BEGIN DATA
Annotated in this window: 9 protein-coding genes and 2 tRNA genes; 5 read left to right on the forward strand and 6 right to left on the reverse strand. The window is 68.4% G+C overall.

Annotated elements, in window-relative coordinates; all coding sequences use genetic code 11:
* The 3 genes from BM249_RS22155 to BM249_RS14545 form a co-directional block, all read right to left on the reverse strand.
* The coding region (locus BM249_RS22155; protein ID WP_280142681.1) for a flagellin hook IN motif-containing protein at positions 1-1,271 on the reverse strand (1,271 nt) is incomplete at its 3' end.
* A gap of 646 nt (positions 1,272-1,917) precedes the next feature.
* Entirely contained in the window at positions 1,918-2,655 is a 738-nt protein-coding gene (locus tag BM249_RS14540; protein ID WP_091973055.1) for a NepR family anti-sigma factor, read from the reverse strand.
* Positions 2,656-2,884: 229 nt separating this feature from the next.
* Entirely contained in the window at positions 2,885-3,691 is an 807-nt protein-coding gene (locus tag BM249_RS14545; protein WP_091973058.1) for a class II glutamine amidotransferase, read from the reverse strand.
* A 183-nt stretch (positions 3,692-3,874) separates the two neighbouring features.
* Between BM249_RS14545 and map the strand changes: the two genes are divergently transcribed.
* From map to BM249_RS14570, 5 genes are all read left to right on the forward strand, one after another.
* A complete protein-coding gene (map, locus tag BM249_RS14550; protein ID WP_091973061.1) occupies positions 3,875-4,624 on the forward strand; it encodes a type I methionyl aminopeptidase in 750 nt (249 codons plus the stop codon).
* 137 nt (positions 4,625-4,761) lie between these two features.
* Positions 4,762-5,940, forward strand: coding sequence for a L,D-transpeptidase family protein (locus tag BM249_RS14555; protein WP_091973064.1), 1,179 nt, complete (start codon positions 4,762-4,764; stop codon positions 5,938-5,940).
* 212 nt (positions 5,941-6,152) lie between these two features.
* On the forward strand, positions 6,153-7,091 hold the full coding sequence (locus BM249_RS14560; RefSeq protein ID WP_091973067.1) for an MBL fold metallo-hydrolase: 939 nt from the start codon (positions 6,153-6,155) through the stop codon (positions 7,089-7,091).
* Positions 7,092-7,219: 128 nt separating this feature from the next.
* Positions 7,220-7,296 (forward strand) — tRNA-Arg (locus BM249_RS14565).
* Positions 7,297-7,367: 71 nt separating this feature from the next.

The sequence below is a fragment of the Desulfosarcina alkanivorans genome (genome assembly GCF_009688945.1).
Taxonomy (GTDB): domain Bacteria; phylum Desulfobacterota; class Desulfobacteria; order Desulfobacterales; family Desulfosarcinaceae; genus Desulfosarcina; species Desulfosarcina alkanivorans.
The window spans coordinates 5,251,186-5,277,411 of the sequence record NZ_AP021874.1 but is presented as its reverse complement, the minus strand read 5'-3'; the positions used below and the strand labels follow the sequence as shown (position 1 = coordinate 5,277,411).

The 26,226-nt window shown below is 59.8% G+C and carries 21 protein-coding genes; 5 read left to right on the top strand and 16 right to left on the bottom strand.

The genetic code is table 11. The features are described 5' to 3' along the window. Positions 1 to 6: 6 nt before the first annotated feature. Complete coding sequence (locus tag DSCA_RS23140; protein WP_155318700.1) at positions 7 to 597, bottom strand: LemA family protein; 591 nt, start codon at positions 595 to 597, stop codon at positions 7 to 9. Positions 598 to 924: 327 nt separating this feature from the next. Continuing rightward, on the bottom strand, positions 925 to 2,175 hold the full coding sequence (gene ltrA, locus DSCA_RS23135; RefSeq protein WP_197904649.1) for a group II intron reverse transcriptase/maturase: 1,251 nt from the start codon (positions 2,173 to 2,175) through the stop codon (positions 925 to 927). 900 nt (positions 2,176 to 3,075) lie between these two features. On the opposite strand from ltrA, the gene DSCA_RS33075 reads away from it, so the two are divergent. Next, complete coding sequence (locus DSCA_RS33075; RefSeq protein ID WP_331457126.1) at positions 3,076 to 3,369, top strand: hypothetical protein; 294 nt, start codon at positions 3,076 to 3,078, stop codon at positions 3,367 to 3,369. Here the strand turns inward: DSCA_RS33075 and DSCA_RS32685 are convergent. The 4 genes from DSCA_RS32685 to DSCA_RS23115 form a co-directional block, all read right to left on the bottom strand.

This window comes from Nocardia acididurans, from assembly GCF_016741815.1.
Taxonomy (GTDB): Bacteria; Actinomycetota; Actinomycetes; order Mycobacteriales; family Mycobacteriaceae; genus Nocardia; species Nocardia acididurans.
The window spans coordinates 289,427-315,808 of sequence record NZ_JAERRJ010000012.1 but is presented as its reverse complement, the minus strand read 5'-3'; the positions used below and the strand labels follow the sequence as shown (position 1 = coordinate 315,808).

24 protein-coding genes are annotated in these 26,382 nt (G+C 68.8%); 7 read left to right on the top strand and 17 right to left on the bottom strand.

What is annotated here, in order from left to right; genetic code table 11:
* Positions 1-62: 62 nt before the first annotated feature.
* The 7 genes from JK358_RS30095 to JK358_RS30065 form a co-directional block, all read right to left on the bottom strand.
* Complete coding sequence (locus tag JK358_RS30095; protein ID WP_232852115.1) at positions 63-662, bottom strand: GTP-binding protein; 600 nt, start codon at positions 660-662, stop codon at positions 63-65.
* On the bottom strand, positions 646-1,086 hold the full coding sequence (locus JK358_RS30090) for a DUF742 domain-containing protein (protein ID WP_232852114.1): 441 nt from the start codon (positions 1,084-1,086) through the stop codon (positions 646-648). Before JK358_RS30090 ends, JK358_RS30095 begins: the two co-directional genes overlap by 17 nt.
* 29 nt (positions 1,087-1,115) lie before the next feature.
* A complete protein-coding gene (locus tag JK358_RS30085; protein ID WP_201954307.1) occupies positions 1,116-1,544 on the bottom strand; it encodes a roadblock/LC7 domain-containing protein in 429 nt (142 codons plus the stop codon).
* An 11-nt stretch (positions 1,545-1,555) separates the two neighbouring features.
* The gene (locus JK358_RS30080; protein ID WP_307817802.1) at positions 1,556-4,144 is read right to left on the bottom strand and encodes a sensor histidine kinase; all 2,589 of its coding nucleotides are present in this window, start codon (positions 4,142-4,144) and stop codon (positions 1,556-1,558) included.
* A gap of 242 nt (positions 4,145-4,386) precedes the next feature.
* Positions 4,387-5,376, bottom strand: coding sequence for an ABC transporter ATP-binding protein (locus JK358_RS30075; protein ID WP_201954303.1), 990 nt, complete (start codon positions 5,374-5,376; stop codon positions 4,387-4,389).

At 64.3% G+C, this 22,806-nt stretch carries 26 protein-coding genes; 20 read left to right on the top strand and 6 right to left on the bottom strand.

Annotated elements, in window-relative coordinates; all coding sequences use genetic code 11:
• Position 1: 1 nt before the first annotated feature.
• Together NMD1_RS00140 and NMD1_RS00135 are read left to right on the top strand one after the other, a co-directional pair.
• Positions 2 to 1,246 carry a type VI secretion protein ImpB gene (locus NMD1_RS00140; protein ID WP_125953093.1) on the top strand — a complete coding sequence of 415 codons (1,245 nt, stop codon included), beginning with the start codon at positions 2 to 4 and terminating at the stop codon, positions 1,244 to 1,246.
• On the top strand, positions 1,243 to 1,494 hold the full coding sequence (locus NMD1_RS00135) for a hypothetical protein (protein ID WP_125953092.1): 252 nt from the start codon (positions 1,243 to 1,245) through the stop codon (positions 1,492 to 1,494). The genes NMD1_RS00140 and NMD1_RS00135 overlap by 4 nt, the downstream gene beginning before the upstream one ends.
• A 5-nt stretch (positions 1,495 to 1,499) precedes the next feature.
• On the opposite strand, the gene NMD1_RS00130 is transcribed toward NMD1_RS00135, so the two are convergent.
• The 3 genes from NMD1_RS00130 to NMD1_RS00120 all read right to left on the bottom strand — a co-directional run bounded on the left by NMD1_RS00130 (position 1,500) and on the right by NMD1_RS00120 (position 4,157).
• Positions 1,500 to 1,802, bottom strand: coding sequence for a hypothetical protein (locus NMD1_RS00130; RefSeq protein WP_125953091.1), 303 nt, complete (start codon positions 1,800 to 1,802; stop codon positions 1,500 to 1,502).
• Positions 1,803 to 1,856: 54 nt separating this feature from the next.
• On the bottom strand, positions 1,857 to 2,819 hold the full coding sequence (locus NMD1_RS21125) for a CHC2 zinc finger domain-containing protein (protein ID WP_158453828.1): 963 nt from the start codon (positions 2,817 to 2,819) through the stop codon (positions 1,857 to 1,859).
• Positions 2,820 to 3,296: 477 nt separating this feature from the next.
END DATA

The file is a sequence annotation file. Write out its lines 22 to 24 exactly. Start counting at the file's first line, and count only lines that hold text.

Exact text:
The window spans coordinates 5,251,186-5,277,411 of the sequence record NZ_AP021874.1 but is presented as its reverse complement, the minus strand read 5'-3'; the positions used below and the strand labels follow the sequence as shown (position 1 = coordinate 5,277,411).

The 26,226-nt window shown below is 59.8% G+C and carries 21 protein-coding genes; 5 read left to right on the top strand and 16 right to left on the bottom strand.

The genetic code is table 11. The features are described 5' to 3' along the window. Positions 1 to 6: 6 nt before the first annotated feature. Complete coding sequence (locus tag DSCA_RS23140; protein WP_155318700.1) at positions 7 to 597, bottom strand: LemA family protein; 591 nt, start codon at positions 595 to 597, stop codon at positions 7 to 9. Positions 598 to 924: 327 nt separating this feature from the next. Continuing rightward, on the bottom strand, positions 925 to 2,175 hold the full coding sequence (gene ltrA, locus DSCA_RS23135; RefSeq protein WP_197904649.1) for a group II intron reverse transcriptase/maturase: 1,251 nt from the start codon (positions 2,173 to 2,175) through the stop codon (positions 925 to 927). 900 nt (positions 2,176 to 3,075) lie between these two features. On the opposite strand from ltrA, the gene DSCA_RS33075 reads away from it, so the two are divergent. Next, complete coding sequence (locus DSCA_RS33075; RefSeq protein ID WP_331457126.1) at positions 3,076 to 3,369, top strand: hypothetical protein; 294 nt, start codon at positions 3,076 to 3,078, stop codon at positions 3,367 to 3,369. Here the strand turns inward: DSCA_RS33075 and DSCA_RS32685 are convergent. The 4 genes from DSCA_RS32685 to DSCA_RS23115 form a co-directional block, all read right to left on the bottom strand.